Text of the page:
The Bruckheimer Paradox

Variety's Showman of the Year lets his blockbusters and hit TV series do the talking

If he were a character in a thriller, the book might be called “The Bruckheimer Paradox.”

On the job, Jerry Bruckheimer is Mr. Sizzle, the producer of some of the flashiest, most iconic films of the last 25 years, racking up more than $6 billion in box office receipts. Disney Studios topper Dick Cook calls him “our cleanup hitter,” and with “Pirates of the Caribbean: Dead Man’s Chest” he’s all but assured of hitting another one out of the park.

In television, where he was a latecomer, he needed less than a decade to become arguably the most successful producer in the history of the medium.

Yet he could hardly be more low-key. He says little and speaks quietly. His clothes are sleek, his beard closely trimmed; Steven Spielberg’s billionaire-in-Gap look is not his style, nor is Brian Grazer’s spiky hair.

He hasn’t put himself on camera, as his one-time partner, the late Don Simpson, did. He has no nickname to rival Harvey Weinstein’s “Harvey Scissorhands.” Unlike David E. Kelley, he’s not married to a movie star.

If he throws lunches at his assistants, or has tapped someone’s phone, or was busted doing 160 in a Porsche with a bag of cocaine on the passenger seat, well, the word hasn’t gotten out.

Those who work with him call him rational and gentlemanly; the press complains he’s colorless, even boring.

Yet he is the only man in the business today to become famous strictly as a producer. He’s such a household name that in its coverage of the 9/11 attacks, the Onion ran a banner headline proclaiming “American Life Turns Into Bad Jerry Bruckheimer Movie” with the assurance that everyone would understand the joke.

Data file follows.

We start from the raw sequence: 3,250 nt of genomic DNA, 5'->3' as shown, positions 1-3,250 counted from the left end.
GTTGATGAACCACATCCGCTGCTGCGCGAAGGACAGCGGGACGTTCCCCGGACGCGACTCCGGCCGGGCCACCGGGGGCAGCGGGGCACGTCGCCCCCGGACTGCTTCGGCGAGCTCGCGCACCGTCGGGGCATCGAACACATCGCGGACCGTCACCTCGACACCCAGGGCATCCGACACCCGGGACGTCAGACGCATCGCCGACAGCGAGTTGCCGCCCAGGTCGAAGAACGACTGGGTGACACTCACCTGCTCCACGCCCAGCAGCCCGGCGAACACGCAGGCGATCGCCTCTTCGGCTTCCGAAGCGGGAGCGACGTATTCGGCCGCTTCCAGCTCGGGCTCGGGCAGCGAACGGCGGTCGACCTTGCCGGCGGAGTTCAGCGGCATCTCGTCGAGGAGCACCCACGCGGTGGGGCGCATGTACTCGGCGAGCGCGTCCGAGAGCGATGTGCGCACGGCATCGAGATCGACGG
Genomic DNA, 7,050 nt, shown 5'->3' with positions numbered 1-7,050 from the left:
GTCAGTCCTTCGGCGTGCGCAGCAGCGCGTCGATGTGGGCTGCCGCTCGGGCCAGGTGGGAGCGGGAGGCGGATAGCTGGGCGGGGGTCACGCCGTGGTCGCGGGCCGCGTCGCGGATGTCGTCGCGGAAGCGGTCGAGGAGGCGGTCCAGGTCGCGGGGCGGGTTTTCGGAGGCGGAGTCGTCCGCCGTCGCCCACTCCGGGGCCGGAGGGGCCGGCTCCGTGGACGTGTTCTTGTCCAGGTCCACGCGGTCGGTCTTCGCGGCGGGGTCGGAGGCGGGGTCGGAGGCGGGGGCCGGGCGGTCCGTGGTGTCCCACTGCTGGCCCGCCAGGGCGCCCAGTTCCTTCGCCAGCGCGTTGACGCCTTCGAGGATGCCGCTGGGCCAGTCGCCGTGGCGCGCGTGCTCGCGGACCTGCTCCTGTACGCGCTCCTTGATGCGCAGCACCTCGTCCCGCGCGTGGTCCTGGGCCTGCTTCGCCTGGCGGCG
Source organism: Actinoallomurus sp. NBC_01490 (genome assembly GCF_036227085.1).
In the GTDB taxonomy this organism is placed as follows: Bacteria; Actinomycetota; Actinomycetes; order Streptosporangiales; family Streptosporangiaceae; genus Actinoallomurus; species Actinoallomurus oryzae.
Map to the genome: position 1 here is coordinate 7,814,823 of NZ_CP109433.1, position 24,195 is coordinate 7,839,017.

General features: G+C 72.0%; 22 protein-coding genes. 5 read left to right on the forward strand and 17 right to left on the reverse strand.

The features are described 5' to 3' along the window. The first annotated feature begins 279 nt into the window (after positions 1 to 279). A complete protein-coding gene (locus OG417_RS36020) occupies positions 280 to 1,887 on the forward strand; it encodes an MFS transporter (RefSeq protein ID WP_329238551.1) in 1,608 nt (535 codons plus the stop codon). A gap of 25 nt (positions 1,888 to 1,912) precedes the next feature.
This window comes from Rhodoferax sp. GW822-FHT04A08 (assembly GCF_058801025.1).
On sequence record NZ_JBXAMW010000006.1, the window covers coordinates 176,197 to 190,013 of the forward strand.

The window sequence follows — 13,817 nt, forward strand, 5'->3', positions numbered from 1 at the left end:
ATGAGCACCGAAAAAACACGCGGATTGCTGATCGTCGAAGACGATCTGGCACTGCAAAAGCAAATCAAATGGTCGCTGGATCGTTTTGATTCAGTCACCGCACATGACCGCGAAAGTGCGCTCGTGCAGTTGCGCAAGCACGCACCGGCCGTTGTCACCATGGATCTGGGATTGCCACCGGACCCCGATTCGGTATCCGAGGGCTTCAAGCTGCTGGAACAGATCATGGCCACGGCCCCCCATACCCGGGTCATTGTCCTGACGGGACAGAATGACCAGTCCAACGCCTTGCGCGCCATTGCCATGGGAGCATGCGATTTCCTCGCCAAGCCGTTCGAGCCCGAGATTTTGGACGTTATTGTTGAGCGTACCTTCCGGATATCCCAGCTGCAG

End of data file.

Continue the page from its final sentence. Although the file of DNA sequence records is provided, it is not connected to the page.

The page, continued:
Brand indentification notwithstanding, perhaps the biggest Bruckheimer paradox of all is that Variety‘s Showman of the Year is known for his low profile.

“I think there’s more in Jerry’s imagination than he may let on to the public,” says Nicolas Cage, who owes his action-adventure career largely to Bruckheimer. “Look at the movies he makes. They’re incredibly imaginative.

“He is a creative person, but perhaps Jerry knows the art of not defusing the energy by talking about it. He makes it happen; he makes what he sees in his imagination real.

“My guess would be, he doesn’t waste time talking about things, he does things. Jerry is a doer, and he knows there’s great power in silence.”

Bruckheimer himself avoids self-promotion, except in support of a specific project. “It’s not about who you’re having dinner with or the parties you’re going to. It’s about the work that you do. That’s the important thing for me,” he tells Variety in a rare extended sit-down in his expansive Santa Monica headquarters.

Disney’s Nina Jacobson echoes the thought: “He’s all about the movies or the television shows that he’s creating, so it’s not so much about personal flamboyance as it is about identifying with the audience.

“He’s the best stand-in for a movie audience of anybody I’ve ever met, in terms of anticipating in a very uncalculated but consistent way what it is that people want when they go to the movies. What makes a movie worth seeing from the standpoint of John Q. Public? I don’t know anyone who (anticipates that) better than Jerry.”

Bruckheimer honed that knack for understanding audiences very deliberately. He avoids industry screenings and makes a point of frequenting theaters in Santa Monica to see movies, as intent on watching patrons’ reactions as much as the entertainment on hand.

Neither side of the Bruckheimer paradox is an accident. He’s famous in part because he deliberately set out to build a Jerry Bruckheimer brand. His goal is to have the audience know that when they see his name, that “they’ll have some quality entertainment,” he explains.

If that means subjecting himself to the proverbial round of press interviews, so be it. “I’m shy,” he says, “so at first it was more difficult, but I’ve gotten used to it.”

On the other hand, he’s not looking for personal attention. “I’m not out promoting myself,” he says, “I’m promoting whatever we did.”

It’s typical of Bruckheimer to say “we” rather than “I.” “We’re a team,” he says. “You put together the right team, you’re going to win.”